Michigan-California Lumber Company - Placerville, California - 1928-1930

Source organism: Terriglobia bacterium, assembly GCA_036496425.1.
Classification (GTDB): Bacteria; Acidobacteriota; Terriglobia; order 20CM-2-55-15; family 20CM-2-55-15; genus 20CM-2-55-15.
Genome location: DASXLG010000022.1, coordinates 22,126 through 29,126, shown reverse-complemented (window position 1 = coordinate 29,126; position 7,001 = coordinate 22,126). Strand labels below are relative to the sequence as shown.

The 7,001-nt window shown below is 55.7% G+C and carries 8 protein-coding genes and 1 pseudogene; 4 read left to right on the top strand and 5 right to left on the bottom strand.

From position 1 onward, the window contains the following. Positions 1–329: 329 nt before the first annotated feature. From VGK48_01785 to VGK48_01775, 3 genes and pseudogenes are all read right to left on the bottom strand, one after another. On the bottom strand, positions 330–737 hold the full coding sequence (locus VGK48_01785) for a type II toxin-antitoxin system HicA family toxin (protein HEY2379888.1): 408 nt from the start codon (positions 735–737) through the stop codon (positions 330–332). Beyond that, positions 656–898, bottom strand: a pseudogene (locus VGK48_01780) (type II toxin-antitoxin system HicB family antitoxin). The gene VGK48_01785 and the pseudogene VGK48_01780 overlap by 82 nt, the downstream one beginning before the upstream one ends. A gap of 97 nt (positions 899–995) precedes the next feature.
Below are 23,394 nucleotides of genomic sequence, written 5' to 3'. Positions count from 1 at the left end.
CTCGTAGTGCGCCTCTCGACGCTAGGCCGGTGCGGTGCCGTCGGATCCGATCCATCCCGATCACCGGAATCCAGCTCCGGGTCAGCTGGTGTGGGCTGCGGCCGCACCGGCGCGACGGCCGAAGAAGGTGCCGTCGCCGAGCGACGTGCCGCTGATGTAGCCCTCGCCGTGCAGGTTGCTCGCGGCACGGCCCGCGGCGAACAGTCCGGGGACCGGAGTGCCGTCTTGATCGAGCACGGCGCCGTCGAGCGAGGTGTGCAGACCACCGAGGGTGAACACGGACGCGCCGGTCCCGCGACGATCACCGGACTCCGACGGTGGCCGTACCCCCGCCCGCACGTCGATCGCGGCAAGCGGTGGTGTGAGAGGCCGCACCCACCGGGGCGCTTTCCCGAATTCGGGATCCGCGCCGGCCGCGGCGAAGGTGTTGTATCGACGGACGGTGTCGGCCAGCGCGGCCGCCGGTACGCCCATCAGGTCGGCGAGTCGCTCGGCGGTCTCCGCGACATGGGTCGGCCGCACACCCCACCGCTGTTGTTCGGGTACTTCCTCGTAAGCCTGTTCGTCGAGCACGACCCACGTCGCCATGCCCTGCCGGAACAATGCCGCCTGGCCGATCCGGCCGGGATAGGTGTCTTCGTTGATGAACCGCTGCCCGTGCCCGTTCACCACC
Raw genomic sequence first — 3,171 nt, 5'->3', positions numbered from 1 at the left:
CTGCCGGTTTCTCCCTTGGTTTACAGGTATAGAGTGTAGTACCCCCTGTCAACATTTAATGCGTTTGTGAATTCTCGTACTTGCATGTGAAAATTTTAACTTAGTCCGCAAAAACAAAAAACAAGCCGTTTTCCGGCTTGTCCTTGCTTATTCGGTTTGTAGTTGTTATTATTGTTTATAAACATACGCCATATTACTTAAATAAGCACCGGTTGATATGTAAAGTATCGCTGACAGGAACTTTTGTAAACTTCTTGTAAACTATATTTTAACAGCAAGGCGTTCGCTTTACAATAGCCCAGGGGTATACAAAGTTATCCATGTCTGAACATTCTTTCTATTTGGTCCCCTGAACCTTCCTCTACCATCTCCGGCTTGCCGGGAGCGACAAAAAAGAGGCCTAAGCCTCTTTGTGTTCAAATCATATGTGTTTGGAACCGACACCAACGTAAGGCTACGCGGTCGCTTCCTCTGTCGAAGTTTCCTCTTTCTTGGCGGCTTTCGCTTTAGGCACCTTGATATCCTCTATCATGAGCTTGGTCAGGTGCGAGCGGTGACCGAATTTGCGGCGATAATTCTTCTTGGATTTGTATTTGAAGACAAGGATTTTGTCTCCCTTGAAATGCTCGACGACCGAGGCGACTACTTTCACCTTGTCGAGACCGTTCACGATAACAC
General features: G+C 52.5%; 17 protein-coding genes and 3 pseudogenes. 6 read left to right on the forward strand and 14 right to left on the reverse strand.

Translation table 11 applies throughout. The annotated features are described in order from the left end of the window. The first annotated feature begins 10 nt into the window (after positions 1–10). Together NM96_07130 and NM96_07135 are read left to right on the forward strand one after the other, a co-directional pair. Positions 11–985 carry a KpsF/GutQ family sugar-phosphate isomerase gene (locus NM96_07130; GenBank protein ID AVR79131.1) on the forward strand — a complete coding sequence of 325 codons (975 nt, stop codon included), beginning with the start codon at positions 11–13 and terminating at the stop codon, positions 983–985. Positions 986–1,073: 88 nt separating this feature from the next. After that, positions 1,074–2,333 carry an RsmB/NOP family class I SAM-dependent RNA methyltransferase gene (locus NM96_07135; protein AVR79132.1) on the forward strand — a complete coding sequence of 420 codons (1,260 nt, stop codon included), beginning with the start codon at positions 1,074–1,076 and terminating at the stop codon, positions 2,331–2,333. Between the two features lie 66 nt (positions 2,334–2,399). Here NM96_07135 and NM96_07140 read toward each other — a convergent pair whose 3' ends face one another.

16 Original Timber Cruiser Maps from the Michigan-California Lumber Company. Placerville. N.p., 1928-1930. 8vo. 7 x 4 in. With 16 folding timber cruiser maps, sized from 3.25 x 6.5 in. 10 x 10 up to 10.5 x 11 in., most with handcolouring, annotations determining locations of lumber camps, some with stamped and annotations on versos, numerous mimeographed typed pages with explanatory texts, documentary manuscript notes, and more. Original limp-leather covers, ring binder, stamped on front cover, lettering of Placerville, CA. This company harvested tress predominantly in El Dorado County. For new and existing timberland owners, a timber cruise is a rather inexpensive first step in determining the current volume of merchantable timber on the property and its market value. A timber cruise is normally completed by a consulting forester prior to the timber being sold. In addition, this manuscript map work offers an invaluable document in tracing the available lands, grazing permits, logging camps, and detailed information, such as the grazing permit holders for the Company. The American River Land and Lumber Co. began logging the Georgetown Divide in 1890.Logs were delivered to the river via a chute and thus floated to a mill in Folsom,CA. As logging progressed further back into the woods, a narrow gauge railroad was built to bring the logs to the chute. The first locomotive arrived in 1892. In 1900, the entire operation changed hands to the El Dorado Lumber Co. and the rough cut mill was relocated to Pino Grande. 1901 saw the building of a cable way to haul the lumber from the north side of the canyon to the south side where the narrow gauge continued its journey to a new planing mill in Camino. The finished product was taken by the standard gauge CP & LT, also owned by the company to a connection with the Southern Pacific at Placerville. After an economic downturn in 1907 shut down the operation, the company was sold in 1911 to become the CD Danaher Pine Co. Hands changed once again in 1915 to RE Danaher Co. and finally became the Michigan-California Lumber Co. in 1918. By this time the company owned nearly 60,000 acres of timberland and spread miles of railroad lines throughout the forest. Later, the company would be acquired by Sierra Pacific Industries, and most of its mills closed through the 1970s and 1980s. Expected wear but overall in vg cond.